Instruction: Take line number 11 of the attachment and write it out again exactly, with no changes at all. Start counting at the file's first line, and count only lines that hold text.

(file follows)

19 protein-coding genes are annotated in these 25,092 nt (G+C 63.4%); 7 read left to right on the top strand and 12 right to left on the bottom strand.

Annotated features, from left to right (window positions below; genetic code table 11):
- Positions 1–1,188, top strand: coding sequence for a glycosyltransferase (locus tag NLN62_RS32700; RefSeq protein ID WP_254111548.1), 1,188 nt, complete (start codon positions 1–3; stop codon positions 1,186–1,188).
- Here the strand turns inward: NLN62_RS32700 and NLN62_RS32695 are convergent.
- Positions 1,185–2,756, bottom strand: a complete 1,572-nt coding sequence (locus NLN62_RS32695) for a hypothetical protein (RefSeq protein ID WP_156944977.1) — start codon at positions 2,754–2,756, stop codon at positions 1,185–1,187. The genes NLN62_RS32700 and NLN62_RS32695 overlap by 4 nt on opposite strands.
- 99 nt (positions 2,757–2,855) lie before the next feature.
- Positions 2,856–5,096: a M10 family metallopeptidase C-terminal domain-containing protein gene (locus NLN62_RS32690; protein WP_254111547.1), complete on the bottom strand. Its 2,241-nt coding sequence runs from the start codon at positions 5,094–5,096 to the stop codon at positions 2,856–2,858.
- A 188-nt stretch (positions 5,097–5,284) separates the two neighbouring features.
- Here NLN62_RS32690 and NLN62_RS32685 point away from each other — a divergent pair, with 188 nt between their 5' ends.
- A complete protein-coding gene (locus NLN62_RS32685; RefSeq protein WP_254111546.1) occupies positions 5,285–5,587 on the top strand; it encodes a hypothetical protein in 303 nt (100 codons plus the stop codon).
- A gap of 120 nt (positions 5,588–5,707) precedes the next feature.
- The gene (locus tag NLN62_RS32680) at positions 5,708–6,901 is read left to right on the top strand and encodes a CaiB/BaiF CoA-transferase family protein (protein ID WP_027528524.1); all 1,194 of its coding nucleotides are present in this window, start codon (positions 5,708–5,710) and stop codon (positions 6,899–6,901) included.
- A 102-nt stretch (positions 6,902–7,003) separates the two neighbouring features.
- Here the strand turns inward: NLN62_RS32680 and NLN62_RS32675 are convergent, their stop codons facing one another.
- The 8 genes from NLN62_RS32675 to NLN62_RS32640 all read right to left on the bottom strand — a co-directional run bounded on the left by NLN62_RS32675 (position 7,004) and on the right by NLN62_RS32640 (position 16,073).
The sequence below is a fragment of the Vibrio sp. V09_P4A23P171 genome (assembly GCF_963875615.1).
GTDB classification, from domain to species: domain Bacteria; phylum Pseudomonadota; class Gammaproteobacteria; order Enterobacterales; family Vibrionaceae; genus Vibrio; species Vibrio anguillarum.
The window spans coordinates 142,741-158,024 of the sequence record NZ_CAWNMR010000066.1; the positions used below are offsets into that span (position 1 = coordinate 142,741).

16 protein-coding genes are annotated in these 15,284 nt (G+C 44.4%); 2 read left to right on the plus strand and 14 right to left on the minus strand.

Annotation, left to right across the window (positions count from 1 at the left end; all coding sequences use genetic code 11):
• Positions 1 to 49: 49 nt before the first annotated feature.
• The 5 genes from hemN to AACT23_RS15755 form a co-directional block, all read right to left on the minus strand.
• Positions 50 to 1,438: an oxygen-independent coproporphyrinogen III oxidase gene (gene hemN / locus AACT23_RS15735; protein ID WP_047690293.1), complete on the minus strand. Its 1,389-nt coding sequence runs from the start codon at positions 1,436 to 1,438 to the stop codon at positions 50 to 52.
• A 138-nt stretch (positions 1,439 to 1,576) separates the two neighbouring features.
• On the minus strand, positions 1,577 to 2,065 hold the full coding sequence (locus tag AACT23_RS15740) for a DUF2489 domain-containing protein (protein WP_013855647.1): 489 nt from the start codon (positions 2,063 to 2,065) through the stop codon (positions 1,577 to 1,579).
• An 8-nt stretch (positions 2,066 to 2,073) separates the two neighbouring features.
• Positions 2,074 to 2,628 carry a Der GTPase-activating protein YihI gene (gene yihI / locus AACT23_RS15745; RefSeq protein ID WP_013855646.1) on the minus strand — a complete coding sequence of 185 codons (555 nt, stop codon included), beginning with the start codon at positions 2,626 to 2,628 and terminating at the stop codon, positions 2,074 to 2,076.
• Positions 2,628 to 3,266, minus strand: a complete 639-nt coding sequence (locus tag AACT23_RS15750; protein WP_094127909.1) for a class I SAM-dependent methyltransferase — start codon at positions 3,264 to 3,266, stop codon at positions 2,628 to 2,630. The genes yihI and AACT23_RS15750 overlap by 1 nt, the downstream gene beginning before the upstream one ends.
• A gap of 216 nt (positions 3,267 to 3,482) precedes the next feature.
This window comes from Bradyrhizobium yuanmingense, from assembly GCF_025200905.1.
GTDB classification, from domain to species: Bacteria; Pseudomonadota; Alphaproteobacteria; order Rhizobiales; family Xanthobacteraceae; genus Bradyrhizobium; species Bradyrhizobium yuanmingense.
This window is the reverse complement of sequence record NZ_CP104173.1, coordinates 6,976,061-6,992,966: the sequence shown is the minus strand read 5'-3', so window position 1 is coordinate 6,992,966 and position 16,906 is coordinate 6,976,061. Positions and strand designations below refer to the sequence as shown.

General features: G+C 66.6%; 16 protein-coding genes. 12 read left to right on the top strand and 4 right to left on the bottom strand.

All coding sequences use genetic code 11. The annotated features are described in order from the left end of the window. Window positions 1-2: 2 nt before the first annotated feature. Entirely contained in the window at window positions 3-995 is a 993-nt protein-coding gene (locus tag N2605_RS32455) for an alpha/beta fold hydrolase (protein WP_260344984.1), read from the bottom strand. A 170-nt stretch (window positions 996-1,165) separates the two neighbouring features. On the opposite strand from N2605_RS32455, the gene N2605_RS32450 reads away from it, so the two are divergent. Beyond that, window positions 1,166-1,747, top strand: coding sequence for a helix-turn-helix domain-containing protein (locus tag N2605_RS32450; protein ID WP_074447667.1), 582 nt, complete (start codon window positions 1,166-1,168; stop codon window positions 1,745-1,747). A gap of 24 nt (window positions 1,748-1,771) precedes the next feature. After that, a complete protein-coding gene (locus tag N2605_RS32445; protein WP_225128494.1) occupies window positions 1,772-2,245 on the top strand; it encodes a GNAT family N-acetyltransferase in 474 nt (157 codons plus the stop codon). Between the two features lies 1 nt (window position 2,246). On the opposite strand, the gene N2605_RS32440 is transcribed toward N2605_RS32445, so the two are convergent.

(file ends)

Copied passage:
- A gap of 120 nt (positions 5,588–5,707) precedes the next feature.